Magnetic cores 50 are positioned within each coil 16, 18, 20 to allow use of much smaller diameter coils than usual by concentrating the magnetic flux inside the coils. Since induction tools rely on the use of mutual-inductance balance (described in more detail later), it is important to use a low-loss ferromagnetic material for the cores with a permeability that is stable with changes in temperature and pressure. Examples of suitable cores are type MPP powderpermalloy cores manufactured by Arnold Engineering, Marengo, Ill., type TH powdered carbonyl iron from TSC Arnold Technologies of Wadsworth, Ill., and Type 64 Nickel-Zinc Ferrite from Amidon Associates of N. Hollywood, Calif. A plurality of toroid cores may be stacked axially to provide a core length to match the length of the associated coil.
In the design of the magnetic cores, the length/diameter ratio (l/d) and permeability (μ) are of prime importance in determining the gain associated with magnetic flux coupled to the coil and also in reducing the influence of variations of permeability. The effective gain, G, of a coil including a core may be calculated as follows: ##EQU1##
Stable values of gain are found with high values of μ (consistent with acceptable stability) and high values of l/d. The transmitter and receiver coils 16, 18, 20 in preferred embodiments of the invention may be wound on a temperature-stable fiberglass/epoxy composite forms using copper Litz wire and connected to electronic circuits by shielded twisted-pair cables 52, 54. Suitable Litz wire used in the preferred embodiments is type NELB41/36 for transmitter coils and type NELB16/36 for receiver coils, available from New England Electric Wire Corp., of Lisbon, New Hampshire.
In preferred embodiments of this invention, the coils, cores, and associated cables are installed in a fiberglass/epoxy tube 55 with cylindrical spacers of the same material. The magnetic cores 50 may be made by stacking readily available toroid components, leaving a central hole in the cores to pass the cables 52 through in order to make connections to the coils 16, 18, 20. Since nearly all the magnetic flux passes through the cores, very little is intercepted by the cables, which would otherwise be susceptible to induced cross-talk signals. The coils may be equipped with electrostatic shields 54, which are well-known in the art, to prevent unwanted capacitive coupling between transmitter coil 16 and receiver coils 18, 20.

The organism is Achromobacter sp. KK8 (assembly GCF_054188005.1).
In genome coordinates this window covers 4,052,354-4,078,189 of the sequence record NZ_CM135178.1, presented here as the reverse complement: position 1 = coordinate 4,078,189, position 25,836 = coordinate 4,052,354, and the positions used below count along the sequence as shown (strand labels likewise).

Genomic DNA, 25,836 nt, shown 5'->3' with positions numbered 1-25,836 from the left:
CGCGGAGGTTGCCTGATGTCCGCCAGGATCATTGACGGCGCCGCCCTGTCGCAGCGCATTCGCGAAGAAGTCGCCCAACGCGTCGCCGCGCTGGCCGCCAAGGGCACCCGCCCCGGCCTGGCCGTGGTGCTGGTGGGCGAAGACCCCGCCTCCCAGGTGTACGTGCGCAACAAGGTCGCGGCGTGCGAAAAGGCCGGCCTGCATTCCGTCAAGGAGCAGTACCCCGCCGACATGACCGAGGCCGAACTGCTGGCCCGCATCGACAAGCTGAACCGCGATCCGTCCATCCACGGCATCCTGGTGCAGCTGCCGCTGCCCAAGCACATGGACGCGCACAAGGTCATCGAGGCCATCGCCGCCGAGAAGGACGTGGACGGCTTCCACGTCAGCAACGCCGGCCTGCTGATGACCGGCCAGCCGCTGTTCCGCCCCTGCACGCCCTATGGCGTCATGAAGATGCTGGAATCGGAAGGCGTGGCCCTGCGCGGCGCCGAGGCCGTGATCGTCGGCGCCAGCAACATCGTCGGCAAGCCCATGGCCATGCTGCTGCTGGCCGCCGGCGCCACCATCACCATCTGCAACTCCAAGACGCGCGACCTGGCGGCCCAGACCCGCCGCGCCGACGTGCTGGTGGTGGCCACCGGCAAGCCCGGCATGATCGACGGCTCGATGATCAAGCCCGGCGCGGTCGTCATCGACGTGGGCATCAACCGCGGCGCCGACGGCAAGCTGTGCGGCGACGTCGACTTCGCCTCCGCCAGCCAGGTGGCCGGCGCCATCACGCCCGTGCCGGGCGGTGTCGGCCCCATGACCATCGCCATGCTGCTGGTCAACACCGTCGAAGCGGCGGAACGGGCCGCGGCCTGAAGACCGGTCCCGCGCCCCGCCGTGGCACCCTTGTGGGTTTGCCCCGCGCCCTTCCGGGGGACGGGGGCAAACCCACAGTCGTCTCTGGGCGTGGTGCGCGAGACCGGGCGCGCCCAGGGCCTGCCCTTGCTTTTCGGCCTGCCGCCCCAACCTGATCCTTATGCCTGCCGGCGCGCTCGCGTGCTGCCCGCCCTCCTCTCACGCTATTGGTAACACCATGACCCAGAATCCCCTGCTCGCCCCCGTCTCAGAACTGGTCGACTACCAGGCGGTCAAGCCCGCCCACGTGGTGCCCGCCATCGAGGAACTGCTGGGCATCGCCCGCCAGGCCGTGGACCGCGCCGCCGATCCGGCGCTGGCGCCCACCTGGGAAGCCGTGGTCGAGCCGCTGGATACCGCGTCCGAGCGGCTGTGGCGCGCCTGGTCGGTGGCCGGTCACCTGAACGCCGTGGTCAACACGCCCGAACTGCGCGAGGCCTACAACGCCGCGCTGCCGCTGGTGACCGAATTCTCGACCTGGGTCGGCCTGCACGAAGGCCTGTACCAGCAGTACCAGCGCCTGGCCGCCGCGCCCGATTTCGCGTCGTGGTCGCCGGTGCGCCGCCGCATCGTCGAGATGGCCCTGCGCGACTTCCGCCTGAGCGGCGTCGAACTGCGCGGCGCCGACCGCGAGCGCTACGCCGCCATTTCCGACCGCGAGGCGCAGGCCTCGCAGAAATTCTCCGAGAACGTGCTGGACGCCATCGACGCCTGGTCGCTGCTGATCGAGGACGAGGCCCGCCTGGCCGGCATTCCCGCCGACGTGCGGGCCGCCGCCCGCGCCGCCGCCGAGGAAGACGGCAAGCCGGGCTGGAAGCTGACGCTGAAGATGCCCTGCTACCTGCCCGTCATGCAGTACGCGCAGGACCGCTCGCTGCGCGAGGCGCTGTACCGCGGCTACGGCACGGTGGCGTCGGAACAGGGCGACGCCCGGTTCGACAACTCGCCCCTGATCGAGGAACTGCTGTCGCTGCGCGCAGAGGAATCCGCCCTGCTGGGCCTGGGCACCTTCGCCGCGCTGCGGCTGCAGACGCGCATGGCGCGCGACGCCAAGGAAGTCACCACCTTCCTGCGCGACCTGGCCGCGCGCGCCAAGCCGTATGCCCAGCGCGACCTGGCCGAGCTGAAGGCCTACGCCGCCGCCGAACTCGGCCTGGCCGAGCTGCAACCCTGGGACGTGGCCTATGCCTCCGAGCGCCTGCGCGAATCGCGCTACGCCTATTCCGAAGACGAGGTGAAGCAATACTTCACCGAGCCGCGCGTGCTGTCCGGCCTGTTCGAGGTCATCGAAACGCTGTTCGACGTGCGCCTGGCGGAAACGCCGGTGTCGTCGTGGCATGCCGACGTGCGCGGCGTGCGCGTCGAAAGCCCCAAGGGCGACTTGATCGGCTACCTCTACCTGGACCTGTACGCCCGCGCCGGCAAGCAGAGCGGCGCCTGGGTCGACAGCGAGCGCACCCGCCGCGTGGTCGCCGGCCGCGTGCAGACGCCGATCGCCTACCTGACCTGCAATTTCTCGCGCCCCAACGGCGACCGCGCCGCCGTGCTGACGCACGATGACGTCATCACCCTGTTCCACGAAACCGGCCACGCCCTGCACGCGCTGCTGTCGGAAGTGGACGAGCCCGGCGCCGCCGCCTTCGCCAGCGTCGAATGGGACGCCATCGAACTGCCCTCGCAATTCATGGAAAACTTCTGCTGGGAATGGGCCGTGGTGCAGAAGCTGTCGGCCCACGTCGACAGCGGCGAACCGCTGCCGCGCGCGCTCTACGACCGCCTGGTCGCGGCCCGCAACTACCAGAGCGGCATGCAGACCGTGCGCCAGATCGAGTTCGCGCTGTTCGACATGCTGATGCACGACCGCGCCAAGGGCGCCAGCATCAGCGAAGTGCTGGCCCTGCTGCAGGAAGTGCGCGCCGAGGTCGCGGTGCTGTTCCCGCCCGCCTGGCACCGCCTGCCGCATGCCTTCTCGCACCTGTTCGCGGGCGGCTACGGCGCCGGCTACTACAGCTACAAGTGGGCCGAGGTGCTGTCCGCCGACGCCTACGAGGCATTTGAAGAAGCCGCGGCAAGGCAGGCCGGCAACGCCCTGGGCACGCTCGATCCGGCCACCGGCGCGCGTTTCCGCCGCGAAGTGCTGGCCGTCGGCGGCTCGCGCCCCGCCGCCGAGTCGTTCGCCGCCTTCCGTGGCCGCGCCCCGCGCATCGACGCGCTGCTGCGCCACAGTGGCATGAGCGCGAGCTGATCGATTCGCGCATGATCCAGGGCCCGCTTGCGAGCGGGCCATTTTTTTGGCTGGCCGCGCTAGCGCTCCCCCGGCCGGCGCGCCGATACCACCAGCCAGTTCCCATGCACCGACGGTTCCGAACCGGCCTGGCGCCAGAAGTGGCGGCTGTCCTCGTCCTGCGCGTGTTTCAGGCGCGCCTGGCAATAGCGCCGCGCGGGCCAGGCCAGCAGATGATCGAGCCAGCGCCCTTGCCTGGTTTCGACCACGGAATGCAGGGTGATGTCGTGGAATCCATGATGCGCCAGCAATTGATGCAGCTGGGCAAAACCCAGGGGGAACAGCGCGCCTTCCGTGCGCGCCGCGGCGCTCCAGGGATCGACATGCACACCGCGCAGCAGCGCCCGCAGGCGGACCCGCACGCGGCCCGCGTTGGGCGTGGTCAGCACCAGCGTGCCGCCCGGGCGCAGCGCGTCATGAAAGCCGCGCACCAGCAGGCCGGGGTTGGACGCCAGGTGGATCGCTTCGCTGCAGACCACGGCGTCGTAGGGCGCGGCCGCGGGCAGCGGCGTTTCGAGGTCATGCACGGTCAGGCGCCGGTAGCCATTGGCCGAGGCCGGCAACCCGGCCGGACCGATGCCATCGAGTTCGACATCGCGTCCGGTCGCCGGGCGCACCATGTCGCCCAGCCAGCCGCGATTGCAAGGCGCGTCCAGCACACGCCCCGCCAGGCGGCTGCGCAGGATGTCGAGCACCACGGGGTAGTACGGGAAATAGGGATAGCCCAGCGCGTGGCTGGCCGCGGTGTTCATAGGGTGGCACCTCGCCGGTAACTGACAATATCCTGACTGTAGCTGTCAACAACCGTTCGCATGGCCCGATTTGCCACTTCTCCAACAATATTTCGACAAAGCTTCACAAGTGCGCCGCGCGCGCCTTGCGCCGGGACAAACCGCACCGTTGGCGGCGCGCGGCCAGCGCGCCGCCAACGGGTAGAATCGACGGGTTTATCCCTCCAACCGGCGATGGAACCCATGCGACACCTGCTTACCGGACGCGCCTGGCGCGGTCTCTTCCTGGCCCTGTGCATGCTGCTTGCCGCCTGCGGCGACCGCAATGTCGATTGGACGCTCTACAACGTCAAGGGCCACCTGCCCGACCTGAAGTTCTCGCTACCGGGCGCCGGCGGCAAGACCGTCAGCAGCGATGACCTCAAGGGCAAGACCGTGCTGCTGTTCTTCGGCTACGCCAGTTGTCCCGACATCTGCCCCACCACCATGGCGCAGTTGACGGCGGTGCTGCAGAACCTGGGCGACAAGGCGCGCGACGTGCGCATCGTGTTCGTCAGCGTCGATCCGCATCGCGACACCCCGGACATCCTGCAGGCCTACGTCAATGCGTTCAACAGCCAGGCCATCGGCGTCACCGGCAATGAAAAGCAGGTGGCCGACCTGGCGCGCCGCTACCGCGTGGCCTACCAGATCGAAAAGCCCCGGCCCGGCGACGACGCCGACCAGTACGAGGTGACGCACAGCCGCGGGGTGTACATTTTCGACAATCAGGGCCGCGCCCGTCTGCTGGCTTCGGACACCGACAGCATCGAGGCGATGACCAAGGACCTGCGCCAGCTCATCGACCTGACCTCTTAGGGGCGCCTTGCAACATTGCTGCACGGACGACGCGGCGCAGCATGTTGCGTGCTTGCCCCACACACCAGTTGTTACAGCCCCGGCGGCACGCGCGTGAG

The tool also comprises reflector 38, which may consist of a thick sheet of soft-annealed copper or preferably a stacked and laminated assembly of thin soft-copper sheets. In preferred embodiments, the total thickness of the reflector is equivalent to at least about six times the skin-depth at the frequency of operation of the tool. At a frequency of 20 KHz, this corresponds to a total copper thickness of approximately 0.125 inches. The preferred embodiment employs a generally V-shaped reflector 38 as shown in FIG. 2, enclosing the coils 16, 18, 20 on the side nearest the drill-collar axis and opening toward the borehole with an included angle that may be in the range of 60 to 90 degrees in preferred embodiments. In an alternative embodiment, the drill collar in which the coils are mounted may be made of a conductive material, such as beryllium-copper. In that case, the drill collar itself serves as the reflector, and no additional reflector is required.
While the present description describes a three-coil array, the invention is not limited to such a configuration, but may also incorporate other coil array designs such as the well-known six-coil array, or multiple coil arrays to provide multiple spatial responses. Also, the roles of the transmitter and receiver coils can be reversed in any tool design, as is well known in the art. These alternative embodiments would be obvious extensions of the present invention.